It was June of 1938 when the world first got their hands on Action Comics #1. This new, featured character, Superman, embodied all that was good about the United States. He fought for truth, justice, and the American way. For a whole ten cents, kids could get their own issue, read fantastic stories, and escape from the harsh realities of the Great Depression. But comics found a secondary audience — young adults who were also looking for an fantastical escape from the bleak world around them.
Comic sales suffered alongside the economy at large. Kids simply couldn't fork over ten cents every week and the entire industry was almost kneecapped before it could became the multi-billion dollar business it is today.
Everything changed on December 20, 1940 (cover-dated for March, 1941) — an entire year before the attack on Pearl Harbor — when another superhero, named Captain America, hit the shelves. He donned star-spangled colors, and the very first public-facing image of Cap featured him delivering a swift punch directly to Hitler's jaw.
Sales rose into the millions — but not because of kiddies with spare dimes. The audience that bought en masse was, unsurprisingly, the very demographic that wanted to knock Hitler out themselves: the 24-year-old men being shipped off to war.
Despite comic books' reputation of being pulpy kids' fiction, troops, at the time, became the primary consumers. Comics were the perfect rucksack stuffer. They were small, easy to fold or roll, and could be fit into anything. You could read it once, share it around, and then enjoy it again when it circled back around. If they got damaged or destroyed, it was fine because it only cost ten cents.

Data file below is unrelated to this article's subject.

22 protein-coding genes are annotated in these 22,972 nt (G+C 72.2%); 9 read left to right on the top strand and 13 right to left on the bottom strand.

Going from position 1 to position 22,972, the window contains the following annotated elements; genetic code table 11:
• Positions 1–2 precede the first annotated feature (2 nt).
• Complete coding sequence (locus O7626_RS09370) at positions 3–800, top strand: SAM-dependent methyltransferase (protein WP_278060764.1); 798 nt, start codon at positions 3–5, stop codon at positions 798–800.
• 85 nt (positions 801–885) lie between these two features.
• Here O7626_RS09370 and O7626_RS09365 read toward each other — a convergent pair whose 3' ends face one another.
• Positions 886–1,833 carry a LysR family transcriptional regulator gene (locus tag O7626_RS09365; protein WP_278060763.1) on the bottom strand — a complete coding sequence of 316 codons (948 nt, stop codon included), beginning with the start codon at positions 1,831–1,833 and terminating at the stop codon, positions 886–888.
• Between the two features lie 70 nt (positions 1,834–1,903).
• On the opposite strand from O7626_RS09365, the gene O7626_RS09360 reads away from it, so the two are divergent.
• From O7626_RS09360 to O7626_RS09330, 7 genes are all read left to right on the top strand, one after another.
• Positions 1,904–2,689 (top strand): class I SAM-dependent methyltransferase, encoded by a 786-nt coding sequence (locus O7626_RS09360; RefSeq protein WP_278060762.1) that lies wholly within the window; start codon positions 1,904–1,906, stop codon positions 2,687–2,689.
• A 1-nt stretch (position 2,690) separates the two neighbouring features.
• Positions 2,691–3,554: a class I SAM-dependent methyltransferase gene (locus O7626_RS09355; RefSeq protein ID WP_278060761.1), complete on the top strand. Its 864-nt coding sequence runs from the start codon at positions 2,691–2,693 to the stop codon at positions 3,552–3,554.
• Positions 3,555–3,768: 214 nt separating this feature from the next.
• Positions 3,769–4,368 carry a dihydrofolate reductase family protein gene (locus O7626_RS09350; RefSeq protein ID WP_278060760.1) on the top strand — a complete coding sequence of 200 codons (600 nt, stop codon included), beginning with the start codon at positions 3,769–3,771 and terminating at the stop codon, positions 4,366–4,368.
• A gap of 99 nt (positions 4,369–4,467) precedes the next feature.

The heroic stories within took troops' minds temporarily off of the war in front of them. Comic books had mastered escapist fantasy during the Great Depression — and that came in handy among troops fighting in WWII.
Lucky troops could find the newest issues of their favorite series around Europe — most often when in England, before heading back into the fray. But troops would also often request comics in care packages from back home.
It wasn't just the stories of Superman and Batman fighting the good fight back home that connected with the troops. In fact, Captain America was a super-soldier fighting in the same war as the audience for the same reasons against the same enemy.
But the superheroes we love today didn't steal the show. Non-fiction series stood above them during that era.
In these comics, the characters had no superhuman powers. They weren't fighting some devious, otherworldly villain. These comics featured real stories told by the troops who were fighting. It wasn't uncommon for GIs in Europe to enjoy the comics about actions in the Pacific Theater, like Guadalcanal Diary, or for island-hopping Marines to read about the U.S. soldiers in France, in comics like USA Is Ready.
The troops' love of comic books continued well after many made the transition back into civilian life. From then on, the lion's share of the comic book marketplace featured more mature themes, like crime, supernatural horror, and war — things that returning veterans would enjoy.
This came into direct conflict with a narrative that insisted comic books were for kids.
The Comics Code Authority went into effect in 1954, censoring all the "foul" stuff veterans came to love. Comic sales plummeted. This should have been the final nail in the coffin for the medium — but it wasn't, not by a long shot.
World War II veterans who had read and loved all the stories during wartime elbowed their way into the industry, giving rise to the Silver Age of comic books. Stan Lee, Jack Kirby, Syd Shore, Alice Marble, Curt Swan, and Bob Kanigher all served their country in the second World War. Together, they brought comic books back into the spotlight, steering them to the bright future they enjoy today.
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